[1] This is a typical dish from the province of Cuenca. It is eaten with bread as hors d'oeuvres or with the first course of a meal. Everyone who carries a cerrón in Cuenca is some. The Spanish word morteruelo, morterol in Catalan, is derived from the word mortero, mortar meaning various meats ground and mashed after being boiled in water and with the addition of fats. The dish is completed with the addition of almond milk, thickened with egg yolks and colored with saffron to make it an eye catching dish.

Wednesday, November 14, 2012

CERNER WITH 13TH C SINÂB [MUSTARD SAUCE ] RECIPE


Cedazo (sifter) Compliments of Quinta Delía
Photo by; Lord-Williams
cernir, to sift, sieve, separate, bolt, divide, distinguish, discern decide, recognize. This word was used frequently in 14th and 15th C literature with a double meaning to indicate prudence and wisdom. See cedazo. [Anón/Huici. 1966: 73:52:74:53:79:52:80:57 etc; Ibn Razīn/Granja. 1960:95:24; and Nola. 1989:xii-1:xii-2:xiiii-6 etc]


RECIPE FOR MAKING SINÂB [MUSTARD] ADAPTED BY BRIDGET COFFMAN[1] FROM HUICI’S TRANSLATION OF #80 RECETA PARA HACER SINÂB, p 57


Sinâb [Mustard Sauce]
Photo by: Lord-Williams
Ingredients

2 tbsp butter
2 tbsp flour
4 tbsp ground mustard
2 tbsp honey
2 tbsp sliced almonds, ground in a food processor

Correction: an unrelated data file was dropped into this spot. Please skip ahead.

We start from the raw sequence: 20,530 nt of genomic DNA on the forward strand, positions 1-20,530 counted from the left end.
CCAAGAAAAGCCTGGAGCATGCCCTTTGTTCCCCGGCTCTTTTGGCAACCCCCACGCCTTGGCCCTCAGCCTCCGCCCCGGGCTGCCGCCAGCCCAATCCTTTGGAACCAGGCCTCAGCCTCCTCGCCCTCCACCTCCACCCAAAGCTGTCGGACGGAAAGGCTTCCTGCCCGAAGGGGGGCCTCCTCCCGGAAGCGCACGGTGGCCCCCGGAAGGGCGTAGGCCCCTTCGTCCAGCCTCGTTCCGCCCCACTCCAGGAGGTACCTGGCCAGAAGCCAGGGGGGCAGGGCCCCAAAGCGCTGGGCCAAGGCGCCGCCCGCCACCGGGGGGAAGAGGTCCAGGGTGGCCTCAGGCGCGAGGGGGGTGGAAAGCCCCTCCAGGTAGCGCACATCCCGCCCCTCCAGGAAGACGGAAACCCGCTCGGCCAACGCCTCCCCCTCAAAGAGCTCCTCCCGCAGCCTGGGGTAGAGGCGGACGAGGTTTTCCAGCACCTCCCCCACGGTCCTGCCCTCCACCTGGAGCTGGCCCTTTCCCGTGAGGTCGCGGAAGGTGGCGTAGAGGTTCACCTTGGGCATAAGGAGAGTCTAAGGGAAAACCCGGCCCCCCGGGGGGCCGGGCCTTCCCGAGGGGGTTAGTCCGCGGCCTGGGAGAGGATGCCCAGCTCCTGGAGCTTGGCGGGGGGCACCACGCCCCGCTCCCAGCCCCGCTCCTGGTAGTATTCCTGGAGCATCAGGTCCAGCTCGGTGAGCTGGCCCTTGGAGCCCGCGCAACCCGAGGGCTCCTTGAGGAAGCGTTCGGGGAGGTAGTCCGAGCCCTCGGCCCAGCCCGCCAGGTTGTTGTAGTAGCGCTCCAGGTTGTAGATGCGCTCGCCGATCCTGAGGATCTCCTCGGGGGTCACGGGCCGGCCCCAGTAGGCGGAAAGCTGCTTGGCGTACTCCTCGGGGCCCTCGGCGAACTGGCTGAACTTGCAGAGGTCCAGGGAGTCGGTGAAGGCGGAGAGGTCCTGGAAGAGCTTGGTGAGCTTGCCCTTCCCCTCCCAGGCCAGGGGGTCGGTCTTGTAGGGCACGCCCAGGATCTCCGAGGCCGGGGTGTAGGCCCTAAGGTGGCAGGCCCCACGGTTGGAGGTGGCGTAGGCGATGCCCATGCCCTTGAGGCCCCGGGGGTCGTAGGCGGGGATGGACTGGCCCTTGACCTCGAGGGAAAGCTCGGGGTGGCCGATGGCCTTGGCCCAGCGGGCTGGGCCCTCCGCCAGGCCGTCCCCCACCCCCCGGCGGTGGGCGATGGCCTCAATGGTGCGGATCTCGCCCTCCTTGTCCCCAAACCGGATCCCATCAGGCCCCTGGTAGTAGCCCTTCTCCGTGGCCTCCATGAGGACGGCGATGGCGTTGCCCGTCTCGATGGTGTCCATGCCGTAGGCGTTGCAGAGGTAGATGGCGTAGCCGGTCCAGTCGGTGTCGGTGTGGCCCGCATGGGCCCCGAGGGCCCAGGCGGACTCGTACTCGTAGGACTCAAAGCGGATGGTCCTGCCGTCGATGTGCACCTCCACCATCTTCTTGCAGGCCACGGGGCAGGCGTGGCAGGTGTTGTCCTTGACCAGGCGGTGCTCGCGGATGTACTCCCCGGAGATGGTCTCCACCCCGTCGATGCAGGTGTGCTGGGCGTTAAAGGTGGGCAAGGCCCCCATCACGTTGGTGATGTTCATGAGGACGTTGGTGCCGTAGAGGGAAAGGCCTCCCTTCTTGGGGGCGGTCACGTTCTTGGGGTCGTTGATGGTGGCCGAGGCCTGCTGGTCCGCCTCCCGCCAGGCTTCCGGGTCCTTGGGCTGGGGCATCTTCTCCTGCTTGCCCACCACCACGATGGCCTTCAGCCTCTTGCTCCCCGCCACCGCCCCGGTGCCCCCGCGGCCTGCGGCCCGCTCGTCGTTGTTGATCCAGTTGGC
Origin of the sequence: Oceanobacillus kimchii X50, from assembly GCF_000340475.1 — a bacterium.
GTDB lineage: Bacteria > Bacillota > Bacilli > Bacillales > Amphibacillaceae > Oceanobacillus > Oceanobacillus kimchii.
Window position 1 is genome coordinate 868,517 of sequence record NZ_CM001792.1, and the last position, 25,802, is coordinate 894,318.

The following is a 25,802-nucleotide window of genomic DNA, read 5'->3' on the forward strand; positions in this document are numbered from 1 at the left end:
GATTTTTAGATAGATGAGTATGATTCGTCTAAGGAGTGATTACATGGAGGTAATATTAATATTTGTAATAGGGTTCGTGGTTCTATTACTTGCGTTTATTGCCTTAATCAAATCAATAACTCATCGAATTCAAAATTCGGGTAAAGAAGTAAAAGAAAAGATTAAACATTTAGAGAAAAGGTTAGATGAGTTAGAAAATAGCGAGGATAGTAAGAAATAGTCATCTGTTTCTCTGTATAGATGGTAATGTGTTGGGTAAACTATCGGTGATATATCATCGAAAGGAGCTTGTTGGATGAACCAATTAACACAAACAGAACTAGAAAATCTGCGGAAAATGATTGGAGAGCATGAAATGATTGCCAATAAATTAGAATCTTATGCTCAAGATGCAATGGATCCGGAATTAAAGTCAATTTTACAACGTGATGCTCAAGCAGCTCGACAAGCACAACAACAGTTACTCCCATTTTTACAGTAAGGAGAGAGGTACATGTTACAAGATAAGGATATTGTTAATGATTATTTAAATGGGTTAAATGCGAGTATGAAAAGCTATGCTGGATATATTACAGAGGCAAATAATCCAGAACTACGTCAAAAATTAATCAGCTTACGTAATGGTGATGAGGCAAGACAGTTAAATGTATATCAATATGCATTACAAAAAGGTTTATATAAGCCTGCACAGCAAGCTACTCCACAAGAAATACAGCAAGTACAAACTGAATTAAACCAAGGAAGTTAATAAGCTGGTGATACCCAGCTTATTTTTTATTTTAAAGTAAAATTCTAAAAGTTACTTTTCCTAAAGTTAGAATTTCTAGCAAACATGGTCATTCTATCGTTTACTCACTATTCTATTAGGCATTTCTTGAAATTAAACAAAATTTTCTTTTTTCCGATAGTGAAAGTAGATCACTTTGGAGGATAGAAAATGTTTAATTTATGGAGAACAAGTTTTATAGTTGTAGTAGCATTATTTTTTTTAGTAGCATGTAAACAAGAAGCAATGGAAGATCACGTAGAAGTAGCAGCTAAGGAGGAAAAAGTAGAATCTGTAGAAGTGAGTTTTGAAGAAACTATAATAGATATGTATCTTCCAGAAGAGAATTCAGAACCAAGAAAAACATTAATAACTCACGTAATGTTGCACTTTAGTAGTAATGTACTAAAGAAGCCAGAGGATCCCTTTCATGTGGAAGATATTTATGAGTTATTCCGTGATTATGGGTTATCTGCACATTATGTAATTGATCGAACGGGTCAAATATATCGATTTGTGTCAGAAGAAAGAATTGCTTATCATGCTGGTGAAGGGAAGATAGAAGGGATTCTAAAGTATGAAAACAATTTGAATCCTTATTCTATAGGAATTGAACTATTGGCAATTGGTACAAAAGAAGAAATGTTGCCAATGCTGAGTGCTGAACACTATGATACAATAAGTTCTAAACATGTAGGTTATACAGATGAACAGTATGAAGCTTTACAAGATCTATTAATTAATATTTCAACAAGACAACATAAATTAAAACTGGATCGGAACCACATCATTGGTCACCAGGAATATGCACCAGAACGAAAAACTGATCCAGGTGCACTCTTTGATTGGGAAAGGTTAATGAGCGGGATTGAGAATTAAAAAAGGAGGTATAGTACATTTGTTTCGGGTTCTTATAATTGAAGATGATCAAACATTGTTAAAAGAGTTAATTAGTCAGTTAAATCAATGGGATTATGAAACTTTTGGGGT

1 tbsp water
8 tbsp vinegar[2]
Dash salt

Preparation[3]

In a small saucepan, make a roué of the flour and butter. Mix in the ground mustard; it will be a crumbly paste at this point. Add all of the remaining ingredients and cook over very low heat until smooth. Remove from heat immediately and allow to cool. Store in a glass jar in the refrigerator.



[1] Published in Portcullis Newsletter of the Barony of Brendoken, Volume VII - Issue 5– June 2008. http://www.brendoken.org/pdf/portcullis_2008_06.pdf It should be noted that her recipe does not include breadcrumbs or eggs, which are included in the original recipe. 
[2] One fourth cup strong vinegar was added as this mustard is very bland compared to Nola’s mustards published on this site. See blog titled cántaro published July 26, 2012 for Nola’s recipe for “Good French Mustard Sauce” and blog titled caldera published Jun 27, 2012 for Nola’s “French Mustard.”  The addition of more vinegar also gave the mixture a creamier texture.